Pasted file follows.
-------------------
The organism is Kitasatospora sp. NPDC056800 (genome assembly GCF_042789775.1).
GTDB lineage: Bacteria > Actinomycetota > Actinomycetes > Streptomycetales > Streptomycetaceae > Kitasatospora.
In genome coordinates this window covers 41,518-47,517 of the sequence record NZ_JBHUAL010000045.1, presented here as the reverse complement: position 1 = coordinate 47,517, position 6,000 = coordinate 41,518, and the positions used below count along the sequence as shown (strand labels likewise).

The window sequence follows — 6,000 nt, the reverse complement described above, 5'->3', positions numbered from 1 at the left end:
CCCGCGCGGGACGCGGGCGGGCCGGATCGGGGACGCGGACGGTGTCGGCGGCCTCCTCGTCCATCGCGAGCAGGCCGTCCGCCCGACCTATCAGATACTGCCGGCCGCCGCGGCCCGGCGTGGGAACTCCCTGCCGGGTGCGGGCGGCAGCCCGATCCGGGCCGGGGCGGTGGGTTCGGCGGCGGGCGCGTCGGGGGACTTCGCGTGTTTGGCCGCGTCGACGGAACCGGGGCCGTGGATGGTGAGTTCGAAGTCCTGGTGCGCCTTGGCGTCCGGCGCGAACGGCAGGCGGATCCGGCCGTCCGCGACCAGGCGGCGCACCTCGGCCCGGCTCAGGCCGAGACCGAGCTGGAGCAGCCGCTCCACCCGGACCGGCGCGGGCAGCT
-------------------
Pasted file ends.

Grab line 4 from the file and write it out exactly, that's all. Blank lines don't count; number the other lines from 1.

The window sequence follows — 6,000 nt, the reverse complement described above, 5'->3', positions numbered from 1 at the left end: